Making Sense of a World Wide Revolution in a Cacophony of Chaos

by Samer Beyhum

The Original Mask This is the original mask that adorned the face of queen victoria's statue at the occupy montreal encampment at Square Victoria

What are you protesting?

This is a question that I have heard quite often since Occupy Montreal began on the 15th of October 2011. Due to the myriad voices that sprang out that day, almost each protester shouting a slogan of her or his own, the general public was lost as to what we where (and still are) protesting. From Tunisia to Egypt, Libya, Bahrain, Yemen, Saudi Arabia, Syria, Israel, Spain, Greece, France, China, India, Russia, Germany, Chili, Brazil, Mexico, the USA, Canada, and many more countries, our main goal was (is) to protest the system of inequality that the greedy few (be they corporations, despots, or filthy rich individuals) have imposed on the majority of the World population. please mind the use of the word World with a capital W, as this is not an issue that touches folks merely on a local and isolated level. This is an issue, that now, in a globally connected world, touches every living soul on the face of this planet. All 7 billion plus of the earth’s human population (and also that of other species from bacteria to animals and plants) are in one way or another affected by the greedy few and their lust for wealth and power, and in the process of creating the capitalist dream of false equality they have managed to make sheep out of us all. This is exhibited in the incredibly unbelievable line-ups of people every time there is a new release of an insignificant gadget like the i-phone or i-pad. True that these « marvels » of technology make life easier for us all in some ways, but they remain insignificant while much of the world still lives in absolute poverty.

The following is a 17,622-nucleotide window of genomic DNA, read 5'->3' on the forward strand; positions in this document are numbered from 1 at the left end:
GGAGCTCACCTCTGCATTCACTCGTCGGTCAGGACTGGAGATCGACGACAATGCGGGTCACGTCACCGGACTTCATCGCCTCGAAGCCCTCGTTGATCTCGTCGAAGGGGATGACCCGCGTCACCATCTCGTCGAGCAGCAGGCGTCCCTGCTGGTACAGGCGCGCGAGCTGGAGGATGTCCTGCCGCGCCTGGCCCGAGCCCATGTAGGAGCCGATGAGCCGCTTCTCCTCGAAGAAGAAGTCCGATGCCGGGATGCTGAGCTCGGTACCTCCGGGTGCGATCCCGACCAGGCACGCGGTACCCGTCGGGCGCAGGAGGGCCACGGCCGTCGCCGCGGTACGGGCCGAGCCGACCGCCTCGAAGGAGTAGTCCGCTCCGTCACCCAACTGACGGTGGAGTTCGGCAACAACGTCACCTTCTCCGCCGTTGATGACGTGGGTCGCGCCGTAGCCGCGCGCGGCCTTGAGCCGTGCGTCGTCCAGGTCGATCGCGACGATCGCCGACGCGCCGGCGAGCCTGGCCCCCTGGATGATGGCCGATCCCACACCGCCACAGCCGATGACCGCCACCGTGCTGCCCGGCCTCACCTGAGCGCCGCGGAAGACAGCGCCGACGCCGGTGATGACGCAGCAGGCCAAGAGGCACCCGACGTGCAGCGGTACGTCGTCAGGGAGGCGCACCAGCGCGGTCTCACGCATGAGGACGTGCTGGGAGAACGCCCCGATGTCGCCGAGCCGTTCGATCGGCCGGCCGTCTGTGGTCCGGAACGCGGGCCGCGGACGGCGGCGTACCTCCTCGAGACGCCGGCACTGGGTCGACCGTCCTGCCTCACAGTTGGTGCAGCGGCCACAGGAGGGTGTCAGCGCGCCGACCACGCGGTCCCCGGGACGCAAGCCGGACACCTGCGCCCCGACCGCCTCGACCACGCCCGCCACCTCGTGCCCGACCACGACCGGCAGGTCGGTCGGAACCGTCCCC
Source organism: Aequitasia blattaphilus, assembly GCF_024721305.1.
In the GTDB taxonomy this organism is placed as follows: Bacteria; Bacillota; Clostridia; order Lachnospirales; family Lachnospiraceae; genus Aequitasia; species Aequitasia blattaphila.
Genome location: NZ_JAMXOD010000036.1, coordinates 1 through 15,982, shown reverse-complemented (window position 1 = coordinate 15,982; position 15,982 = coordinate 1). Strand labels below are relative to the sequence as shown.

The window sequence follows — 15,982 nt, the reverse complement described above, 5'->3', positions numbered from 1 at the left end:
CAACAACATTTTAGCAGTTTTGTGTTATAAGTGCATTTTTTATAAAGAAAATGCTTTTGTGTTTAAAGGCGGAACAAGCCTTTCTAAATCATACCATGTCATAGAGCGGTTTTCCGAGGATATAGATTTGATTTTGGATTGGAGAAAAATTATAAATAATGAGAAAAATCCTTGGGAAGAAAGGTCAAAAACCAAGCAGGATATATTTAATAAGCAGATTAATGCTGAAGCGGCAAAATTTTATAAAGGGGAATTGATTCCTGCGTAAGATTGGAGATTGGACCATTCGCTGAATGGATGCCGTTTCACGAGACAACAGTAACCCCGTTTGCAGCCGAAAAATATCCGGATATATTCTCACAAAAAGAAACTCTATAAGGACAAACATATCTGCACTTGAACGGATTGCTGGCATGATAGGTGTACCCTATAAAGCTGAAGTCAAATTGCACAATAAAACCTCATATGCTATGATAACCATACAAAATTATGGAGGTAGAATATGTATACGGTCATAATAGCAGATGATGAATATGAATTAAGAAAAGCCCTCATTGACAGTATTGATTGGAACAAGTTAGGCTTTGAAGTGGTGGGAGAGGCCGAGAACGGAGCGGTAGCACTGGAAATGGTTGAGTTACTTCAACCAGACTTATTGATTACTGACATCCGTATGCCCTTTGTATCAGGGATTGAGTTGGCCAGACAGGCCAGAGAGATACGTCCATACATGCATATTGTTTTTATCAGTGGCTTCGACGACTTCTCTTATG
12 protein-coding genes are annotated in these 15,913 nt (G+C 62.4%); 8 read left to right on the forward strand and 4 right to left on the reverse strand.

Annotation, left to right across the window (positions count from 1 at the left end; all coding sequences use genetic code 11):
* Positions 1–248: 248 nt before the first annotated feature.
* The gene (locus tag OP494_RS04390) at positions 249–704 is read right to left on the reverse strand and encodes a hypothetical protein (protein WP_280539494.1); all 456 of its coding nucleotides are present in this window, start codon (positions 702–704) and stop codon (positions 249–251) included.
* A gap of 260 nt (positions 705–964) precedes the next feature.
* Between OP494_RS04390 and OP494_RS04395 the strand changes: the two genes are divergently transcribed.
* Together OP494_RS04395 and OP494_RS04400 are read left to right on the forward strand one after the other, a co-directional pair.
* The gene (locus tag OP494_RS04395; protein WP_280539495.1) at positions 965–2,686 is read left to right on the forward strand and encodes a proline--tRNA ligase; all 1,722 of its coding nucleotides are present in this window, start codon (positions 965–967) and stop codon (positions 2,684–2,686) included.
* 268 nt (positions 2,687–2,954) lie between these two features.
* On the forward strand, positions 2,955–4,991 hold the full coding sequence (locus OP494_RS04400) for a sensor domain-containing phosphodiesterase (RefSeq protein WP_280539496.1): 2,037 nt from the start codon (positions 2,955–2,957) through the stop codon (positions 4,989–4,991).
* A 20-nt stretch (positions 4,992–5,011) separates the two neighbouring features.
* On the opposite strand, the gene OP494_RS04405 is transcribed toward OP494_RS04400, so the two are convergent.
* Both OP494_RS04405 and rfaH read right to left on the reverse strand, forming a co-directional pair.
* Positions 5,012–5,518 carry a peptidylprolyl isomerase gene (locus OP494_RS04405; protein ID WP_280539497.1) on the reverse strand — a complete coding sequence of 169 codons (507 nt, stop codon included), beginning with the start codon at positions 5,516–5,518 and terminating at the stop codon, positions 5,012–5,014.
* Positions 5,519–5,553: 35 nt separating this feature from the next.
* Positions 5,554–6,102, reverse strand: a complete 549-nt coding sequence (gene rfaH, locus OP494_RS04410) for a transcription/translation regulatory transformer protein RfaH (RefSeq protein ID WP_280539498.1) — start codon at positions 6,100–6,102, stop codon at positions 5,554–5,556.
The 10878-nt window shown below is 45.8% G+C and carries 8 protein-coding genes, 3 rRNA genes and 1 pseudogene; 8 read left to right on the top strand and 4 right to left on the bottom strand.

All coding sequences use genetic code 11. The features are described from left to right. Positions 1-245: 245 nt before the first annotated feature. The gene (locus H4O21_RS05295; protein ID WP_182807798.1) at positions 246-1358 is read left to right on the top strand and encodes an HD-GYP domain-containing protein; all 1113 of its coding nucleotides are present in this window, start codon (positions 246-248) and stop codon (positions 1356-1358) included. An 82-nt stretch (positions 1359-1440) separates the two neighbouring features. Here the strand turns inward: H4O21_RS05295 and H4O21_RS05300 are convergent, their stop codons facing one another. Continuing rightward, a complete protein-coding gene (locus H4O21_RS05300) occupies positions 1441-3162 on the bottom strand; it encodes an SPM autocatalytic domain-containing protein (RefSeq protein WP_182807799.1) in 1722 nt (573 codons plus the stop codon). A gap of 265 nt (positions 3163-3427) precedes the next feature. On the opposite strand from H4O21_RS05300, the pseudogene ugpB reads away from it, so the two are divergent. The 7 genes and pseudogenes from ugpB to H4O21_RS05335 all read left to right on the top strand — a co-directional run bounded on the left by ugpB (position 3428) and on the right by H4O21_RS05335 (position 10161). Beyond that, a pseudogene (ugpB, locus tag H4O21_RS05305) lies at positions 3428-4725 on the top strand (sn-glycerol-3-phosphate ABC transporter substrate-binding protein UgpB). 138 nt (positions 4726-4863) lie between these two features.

For those of you who see numbers as more significant than human values here is the run down; 1.7 billion human beings (over 20% of the world population) live on less than $1.25 per day.

Over 50% of the world population (or more than 3 billion human beings) live on less than $3 per-day.

80% of the world population lives on $10 or less per-day.

In contrast the richest 1% of of the world population own 40% of global assets while the bottom half of the world population owns 1% of the global wealth.

Poverty is not the only issue that has made so many of us indignant. There is also the worsening environmental situation, with yet many people who truly believe that climate change is a myth, nuclear energy is safe (even after Fukushima and with Chernobyl forgotten in people’s minds). The business of war and profits from the sale of weapons (including crowd control non lethal weapons) to despots and oppressive regimes which have in many documented cases been used against a civilian population. The wars in Iraq and Afghanistan that have generated much misery amongst families of soldiers, wars that have worsened the situation of the local civilian population weather at home or abroad. The exploitation of entire peoples by corporations, all in the name of economic progress and growth that somehow always makes the rich richer and the poor poorer. Governments that have failed in their duty to provide the tax payers a sound return on their collective contribution towards the improvement of the larger community in which they live in.